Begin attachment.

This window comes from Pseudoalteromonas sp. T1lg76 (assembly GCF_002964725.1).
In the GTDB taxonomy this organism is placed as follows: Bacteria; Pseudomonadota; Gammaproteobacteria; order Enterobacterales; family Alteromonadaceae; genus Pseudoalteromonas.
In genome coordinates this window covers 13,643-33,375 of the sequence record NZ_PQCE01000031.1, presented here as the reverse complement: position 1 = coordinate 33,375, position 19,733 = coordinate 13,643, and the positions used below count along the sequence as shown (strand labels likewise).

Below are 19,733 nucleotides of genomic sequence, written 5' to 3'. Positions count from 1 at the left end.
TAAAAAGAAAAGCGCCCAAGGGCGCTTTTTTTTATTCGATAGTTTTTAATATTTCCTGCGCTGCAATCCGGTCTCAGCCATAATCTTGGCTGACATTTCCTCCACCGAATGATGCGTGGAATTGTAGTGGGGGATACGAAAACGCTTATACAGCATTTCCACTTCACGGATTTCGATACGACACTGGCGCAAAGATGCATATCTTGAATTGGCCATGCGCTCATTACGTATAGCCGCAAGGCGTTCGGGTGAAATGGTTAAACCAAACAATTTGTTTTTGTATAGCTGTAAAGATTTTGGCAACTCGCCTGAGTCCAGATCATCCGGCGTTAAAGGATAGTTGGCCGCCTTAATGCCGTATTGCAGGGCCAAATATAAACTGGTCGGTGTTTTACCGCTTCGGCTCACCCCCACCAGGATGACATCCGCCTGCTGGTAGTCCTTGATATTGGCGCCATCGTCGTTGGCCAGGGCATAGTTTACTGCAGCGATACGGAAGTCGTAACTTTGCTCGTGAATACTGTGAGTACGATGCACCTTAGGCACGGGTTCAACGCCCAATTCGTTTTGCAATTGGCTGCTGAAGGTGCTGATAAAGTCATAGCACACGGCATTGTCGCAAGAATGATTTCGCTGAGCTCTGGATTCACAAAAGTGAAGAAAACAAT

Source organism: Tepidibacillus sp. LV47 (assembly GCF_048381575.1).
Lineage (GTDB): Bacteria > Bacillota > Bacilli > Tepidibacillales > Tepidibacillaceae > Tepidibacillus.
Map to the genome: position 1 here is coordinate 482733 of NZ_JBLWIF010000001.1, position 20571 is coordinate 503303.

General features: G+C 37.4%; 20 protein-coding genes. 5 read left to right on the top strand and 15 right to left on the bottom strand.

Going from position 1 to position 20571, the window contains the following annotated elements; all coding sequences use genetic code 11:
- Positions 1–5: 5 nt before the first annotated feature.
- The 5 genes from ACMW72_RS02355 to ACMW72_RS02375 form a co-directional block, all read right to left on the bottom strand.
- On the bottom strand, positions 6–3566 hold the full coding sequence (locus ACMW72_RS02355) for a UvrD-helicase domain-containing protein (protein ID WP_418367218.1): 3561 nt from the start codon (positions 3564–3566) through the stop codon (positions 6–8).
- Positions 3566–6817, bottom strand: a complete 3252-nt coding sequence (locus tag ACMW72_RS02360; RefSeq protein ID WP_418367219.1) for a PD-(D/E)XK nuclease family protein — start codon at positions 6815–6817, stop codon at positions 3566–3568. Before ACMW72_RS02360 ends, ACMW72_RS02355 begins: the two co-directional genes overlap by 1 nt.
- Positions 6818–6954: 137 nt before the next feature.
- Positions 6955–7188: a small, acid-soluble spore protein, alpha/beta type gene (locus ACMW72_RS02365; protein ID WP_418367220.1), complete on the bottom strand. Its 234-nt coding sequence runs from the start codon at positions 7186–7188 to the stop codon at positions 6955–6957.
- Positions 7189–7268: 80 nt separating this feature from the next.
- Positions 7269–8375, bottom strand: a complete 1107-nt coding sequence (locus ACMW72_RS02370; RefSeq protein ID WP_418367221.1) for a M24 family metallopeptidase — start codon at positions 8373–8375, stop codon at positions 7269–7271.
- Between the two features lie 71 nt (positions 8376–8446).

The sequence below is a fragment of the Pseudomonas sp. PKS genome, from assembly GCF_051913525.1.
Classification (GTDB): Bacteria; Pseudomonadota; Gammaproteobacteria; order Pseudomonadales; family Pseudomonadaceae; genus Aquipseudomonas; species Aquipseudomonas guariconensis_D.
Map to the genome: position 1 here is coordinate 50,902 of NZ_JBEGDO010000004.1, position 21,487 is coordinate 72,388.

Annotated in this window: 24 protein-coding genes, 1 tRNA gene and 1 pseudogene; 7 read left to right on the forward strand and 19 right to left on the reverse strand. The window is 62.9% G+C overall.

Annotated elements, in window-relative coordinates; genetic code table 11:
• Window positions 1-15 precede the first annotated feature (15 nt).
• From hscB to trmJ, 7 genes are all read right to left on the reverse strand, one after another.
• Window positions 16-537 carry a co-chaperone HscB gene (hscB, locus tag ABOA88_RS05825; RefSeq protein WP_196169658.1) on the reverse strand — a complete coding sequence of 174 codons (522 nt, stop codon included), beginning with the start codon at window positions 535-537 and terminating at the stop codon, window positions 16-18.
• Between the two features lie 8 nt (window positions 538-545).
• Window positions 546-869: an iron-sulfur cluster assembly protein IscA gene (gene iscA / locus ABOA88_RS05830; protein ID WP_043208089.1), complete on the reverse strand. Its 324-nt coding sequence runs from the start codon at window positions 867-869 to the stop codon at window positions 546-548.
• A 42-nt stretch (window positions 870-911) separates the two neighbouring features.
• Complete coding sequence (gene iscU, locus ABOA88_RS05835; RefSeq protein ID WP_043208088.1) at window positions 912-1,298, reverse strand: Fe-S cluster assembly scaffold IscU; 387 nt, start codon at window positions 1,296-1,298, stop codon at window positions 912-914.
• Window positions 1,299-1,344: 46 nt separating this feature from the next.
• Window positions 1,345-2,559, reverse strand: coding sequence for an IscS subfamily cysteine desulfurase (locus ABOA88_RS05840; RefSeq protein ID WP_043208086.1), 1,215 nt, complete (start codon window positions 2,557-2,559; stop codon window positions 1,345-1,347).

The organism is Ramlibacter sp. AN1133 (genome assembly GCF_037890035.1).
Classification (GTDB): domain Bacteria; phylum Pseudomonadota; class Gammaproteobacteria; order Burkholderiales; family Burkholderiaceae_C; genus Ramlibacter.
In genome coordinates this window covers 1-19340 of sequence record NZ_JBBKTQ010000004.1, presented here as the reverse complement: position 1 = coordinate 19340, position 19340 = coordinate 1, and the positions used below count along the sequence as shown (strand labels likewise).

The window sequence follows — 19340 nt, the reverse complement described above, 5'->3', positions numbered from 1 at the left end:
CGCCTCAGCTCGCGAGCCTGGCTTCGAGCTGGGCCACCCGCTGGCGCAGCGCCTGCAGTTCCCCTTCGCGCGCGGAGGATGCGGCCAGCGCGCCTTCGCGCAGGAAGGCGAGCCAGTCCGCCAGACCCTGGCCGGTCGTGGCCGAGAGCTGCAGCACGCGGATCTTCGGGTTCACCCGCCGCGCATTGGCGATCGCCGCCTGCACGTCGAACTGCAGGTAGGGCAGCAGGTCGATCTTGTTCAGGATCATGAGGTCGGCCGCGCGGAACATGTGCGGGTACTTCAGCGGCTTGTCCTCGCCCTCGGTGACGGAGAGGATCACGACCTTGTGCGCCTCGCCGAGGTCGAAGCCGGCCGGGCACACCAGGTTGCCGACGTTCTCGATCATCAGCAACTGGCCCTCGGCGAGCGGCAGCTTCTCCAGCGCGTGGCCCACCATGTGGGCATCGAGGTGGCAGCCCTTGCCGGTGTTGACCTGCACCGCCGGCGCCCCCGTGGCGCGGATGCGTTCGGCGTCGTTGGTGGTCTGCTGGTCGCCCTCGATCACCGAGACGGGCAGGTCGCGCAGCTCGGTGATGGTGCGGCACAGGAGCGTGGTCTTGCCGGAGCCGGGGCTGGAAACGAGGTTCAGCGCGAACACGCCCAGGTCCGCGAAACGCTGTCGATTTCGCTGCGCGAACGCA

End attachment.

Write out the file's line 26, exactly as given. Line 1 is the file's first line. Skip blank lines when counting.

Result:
• From hscB to trmJ, 7 genes are all read right to left on the reverse strand, one after another.